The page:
2011 Mini Cooper S Countryman ALL4

  1. Mini Misfire
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    Mini Misfire

    After years of producing stylish cars that are as fun to drive as they are fuel-efficient, Mini has hit a bump in the road with its Countryman SUV.
  2. Overview
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    Overview

    We were disappointed by the new Mini Cooper S Countryman ALL4, which we found sluggish and less nimble than other Minis we've driven. The Countryman's big advantage is that it offers more interior and luggage space (the rear seat is downright roomy) than the regular Mini, as well as all-wheel drive. The trouble is that the S ALL4 weighs 3,208 lb., 540 lb. more than a regular Mini Cooper S, which affects pep and handling, as well as hurting fuel economy. If you're looking for a fun-to-drive second car, we prefer the regular Mini or Mini S. If you're looking for a small SUV, there are numerous less expensive alternatives (the Toyota RAV4 comes to mind).
  3. Interior
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    Interior

    The cabin is similar to other Minis, with quirky ovoid door-handles, a large round speedometer, and toggle switches. The rear seats slide back and recline, creating room for tall passengers but reducing luggage space from 16.5 cu. ft. to 12.2 cu. ft.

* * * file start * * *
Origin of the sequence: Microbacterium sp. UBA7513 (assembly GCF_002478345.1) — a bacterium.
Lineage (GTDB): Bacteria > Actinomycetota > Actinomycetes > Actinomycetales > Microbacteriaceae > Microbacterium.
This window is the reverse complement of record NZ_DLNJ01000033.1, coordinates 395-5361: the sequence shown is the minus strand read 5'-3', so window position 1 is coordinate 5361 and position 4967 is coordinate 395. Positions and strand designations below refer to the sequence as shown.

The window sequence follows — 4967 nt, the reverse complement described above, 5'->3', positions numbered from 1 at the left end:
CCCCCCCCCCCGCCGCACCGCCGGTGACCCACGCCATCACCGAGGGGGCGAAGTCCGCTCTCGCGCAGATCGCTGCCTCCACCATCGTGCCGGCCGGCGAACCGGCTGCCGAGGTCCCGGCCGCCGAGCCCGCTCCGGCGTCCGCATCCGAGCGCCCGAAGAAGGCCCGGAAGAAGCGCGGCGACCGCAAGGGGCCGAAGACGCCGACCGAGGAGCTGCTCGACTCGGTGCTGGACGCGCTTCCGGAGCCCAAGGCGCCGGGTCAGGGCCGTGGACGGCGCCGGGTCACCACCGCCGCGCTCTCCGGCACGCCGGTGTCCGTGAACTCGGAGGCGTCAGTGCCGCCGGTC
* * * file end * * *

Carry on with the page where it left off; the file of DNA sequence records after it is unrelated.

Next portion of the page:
4. Engine
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    Engine

    The base engine is a 1.6-liter inline-four-banger rated at 121 horsepower and 118 lb.-ft. of torque. In the S Countryman, the engine is turbocharged and horsepower climbs to 181, torque to 177 lb.-ft.
  5. Power Train
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    Power Train

    The base engine only comes with front-wheel drive. A six-speed stick shift is standard; a six-speed automatic is optional for $1,250. The S Countryman offers the same transmission choices but is available with either front-wheel or all-wheel drive (for an extra $1,700).
  6. Performance
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    Performance

    The base Countryman is very slow: The company says it accelerates from zero to 60 in 9.8 seconds with a stick shift, 10.9 seconds with an automatic. Times fall to 7.0/7.4 seconds for the S, and 7.3/7.7 seconds for the S ALL4. We clocked our test S ALL4 at 8.3 seconds.
  7. Fuel Economy
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    Fuel Economy

    The base model gets 28 miles per gallon in the city, 35 on the highway, and 31 combined with a stick, dropping to 25/30/27 with an automatic. The S is rated at 26/32/29 with a stick, 1 mpg less with an automatic. Mileage drops to 23/30/26 in the S ALL4 with an automatic.
  8. Safety
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    Safety

    The Countryman is a Top Safety Pick of the Insurance Institute for Highway Safety. Standard gear includes seven air bags, stability control, brake force distribution, and cornering brake control. Traction control is standard on the S, optional on the base model.
  9. Price
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    Price

    Starting price is $22,230 for the base model, rising to $25,950 for the S and $27,650 for the S ALL4. The average selling price is $26,308 for the base model, $31,013 for the S, and $33,236 for the S ALL4, according to the Power Information Network. That compares with $23,170 for the Nissan Juke and $25,249 for the Toyota RAV4.